Swimming Pools: Our Children in Danger

In the United States in the period of 2005-2009 there were recorded deaths of 3,533 innocent people in non-boat related unintentional drownings.

Drownings accounted for more than 3,000 deaths between 2005-2009.

There are over 10 million private swimming pools in the United States, that’s roughly one swimming pool for every 35 people! Private swimming pools are often maintained by irresponsible owners, many of whom have small children or entertain guests who are small children, which would explain why a disproportionate number of pool drowning deaths are that of innocent children. Minorities are also at a higher risk of death from drowning in pools, with the CDC recording that the drowning death of a 5-14 year old African American child is three times as likely as that of a white child.

How can such a travesty occur in a modern, developed country like the United States? The answer is the swimming pool culture and lobby.

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Indonesia bullies and Australia genuflects

New MH2

D uring the 1960s and 1970s Aussies developed a rite of passage. It was a sort of walk-about, a Pied Piper compulsion to explore the world. The curious were beckoned to new horizons beyond the isolated realm of the antipodes that still suffered the stigma of exclusion from the cultures—the affectation of European superiority.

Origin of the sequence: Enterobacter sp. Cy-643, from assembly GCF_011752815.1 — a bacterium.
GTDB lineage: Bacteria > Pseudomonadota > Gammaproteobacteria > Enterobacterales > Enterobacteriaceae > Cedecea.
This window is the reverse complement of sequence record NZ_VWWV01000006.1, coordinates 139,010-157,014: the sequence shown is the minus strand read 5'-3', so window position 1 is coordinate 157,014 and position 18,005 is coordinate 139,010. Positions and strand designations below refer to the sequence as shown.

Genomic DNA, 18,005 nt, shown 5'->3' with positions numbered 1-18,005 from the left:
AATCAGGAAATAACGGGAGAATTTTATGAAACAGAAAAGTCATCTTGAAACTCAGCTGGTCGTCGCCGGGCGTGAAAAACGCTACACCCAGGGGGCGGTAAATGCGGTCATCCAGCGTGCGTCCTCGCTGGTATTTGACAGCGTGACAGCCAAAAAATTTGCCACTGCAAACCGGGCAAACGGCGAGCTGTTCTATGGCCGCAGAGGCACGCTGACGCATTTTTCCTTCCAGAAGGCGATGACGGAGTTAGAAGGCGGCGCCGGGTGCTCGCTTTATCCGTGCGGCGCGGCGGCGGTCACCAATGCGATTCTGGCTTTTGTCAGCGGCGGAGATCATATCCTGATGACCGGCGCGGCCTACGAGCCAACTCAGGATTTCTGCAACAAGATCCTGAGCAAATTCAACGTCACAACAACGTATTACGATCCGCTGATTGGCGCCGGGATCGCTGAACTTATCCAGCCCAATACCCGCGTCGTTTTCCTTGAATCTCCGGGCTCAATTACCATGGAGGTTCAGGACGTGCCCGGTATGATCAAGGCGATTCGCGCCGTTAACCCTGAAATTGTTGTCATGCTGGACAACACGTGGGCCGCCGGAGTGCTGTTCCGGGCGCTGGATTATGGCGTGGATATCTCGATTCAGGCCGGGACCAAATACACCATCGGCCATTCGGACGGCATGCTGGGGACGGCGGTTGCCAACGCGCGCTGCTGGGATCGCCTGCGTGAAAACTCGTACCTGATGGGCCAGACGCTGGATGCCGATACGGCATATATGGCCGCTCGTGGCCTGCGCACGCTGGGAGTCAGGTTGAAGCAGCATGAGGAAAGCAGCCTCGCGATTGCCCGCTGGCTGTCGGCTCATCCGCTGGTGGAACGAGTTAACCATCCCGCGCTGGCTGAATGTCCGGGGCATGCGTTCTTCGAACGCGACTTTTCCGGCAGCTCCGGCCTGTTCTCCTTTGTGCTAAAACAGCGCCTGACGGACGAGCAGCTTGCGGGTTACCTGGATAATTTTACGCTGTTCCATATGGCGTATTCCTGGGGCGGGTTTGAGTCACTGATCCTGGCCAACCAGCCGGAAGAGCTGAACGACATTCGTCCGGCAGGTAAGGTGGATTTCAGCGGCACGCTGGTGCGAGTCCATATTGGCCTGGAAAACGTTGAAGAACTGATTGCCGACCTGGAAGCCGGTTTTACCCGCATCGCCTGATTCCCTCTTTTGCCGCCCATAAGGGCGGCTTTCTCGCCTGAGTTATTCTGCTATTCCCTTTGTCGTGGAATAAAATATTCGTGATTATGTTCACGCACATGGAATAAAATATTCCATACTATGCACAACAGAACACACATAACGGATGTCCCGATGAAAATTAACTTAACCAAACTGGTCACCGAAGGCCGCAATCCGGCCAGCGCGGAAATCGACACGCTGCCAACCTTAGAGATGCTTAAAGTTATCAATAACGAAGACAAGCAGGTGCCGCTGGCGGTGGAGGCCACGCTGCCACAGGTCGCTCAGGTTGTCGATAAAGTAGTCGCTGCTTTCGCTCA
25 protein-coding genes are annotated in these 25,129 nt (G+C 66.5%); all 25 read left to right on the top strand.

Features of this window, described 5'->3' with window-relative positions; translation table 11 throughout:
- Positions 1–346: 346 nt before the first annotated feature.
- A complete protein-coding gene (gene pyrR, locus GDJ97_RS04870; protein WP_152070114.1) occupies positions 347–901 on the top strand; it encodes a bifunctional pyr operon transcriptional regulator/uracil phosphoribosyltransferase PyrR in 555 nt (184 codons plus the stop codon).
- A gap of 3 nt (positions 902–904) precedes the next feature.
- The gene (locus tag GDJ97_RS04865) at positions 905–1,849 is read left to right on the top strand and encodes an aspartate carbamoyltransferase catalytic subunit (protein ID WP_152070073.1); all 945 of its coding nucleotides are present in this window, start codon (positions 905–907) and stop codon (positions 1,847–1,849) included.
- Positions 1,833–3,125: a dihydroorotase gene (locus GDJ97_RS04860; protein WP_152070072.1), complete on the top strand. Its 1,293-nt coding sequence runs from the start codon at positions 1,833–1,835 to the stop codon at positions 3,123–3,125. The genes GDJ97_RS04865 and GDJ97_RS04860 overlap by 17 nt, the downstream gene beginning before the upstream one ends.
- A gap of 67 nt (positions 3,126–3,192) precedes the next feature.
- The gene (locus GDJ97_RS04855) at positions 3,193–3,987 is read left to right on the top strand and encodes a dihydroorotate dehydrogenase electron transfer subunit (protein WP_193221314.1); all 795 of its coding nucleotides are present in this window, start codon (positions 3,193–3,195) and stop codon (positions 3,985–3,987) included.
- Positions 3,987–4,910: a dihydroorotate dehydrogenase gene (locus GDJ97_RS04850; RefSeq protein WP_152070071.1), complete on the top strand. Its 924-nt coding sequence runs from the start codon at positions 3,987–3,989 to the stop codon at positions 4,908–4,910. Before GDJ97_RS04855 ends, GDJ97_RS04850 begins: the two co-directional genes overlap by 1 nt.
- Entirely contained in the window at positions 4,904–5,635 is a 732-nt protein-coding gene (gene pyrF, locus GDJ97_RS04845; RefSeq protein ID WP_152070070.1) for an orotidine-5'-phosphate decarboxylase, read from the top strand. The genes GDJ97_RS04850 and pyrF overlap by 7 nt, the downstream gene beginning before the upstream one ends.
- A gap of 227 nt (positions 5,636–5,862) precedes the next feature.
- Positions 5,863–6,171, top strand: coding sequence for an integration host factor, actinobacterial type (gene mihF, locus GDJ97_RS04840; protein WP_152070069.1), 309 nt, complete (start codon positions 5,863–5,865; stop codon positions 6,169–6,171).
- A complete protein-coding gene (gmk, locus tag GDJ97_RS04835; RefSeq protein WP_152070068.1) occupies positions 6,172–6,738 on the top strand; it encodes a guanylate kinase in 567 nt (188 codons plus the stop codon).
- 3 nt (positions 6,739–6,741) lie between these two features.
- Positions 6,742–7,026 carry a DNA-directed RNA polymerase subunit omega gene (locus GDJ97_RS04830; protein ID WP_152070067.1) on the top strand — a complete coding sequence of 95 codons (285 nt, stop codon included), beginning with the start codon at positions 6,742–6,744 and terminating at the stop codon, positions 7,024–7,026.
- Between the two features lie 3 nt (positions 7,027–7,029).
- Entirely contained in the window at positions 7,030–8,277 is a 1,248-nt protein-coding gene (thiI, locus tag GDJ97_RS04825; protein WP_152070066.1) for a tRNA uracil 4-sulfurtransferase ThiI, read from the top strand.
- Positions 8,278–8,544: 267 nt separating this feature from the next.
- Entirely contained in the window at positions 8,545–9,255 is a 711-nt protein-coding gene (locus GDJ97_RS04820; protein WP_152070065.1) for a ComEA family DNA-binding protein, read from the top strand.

Aussie pilgrims trekking the northern hemisphere soon learned that the word “Australia” invoked admiration and respect in general. “Very brave, very good soldiers,” was the usual epithet respectfully fielded by those nations we went to visit, to observe and to further understand our heritage and that of others.

Travelling Australians were welcomed and respected by the people of other nations. They liked out friendliness, our laid-back attitude, our sense of fun and most of all, our matter of fact straightforwardness.

However, toadyism from our succession of spineless politicians soon destroyed Australia’s international reputation and taught the lesser nations that all they had to do to get their way was yell and scream. We apologise for everything, we write a few cheques, promise more and accept a steady course of abuse into the bargain.

Indonesia has not forgotten Australia’s successful military action in East Timor and many Australians have not forgotten the murdering of five Aussie journalists by Indonesian soldiers and the denials and cover-ups by both governments, disgusting as it was. Australia’s lack of support for its own sent the signal that we were weak.

Handle-with-careIndonesia has treated Australia with contempt ever since. And Australia responds by truckling.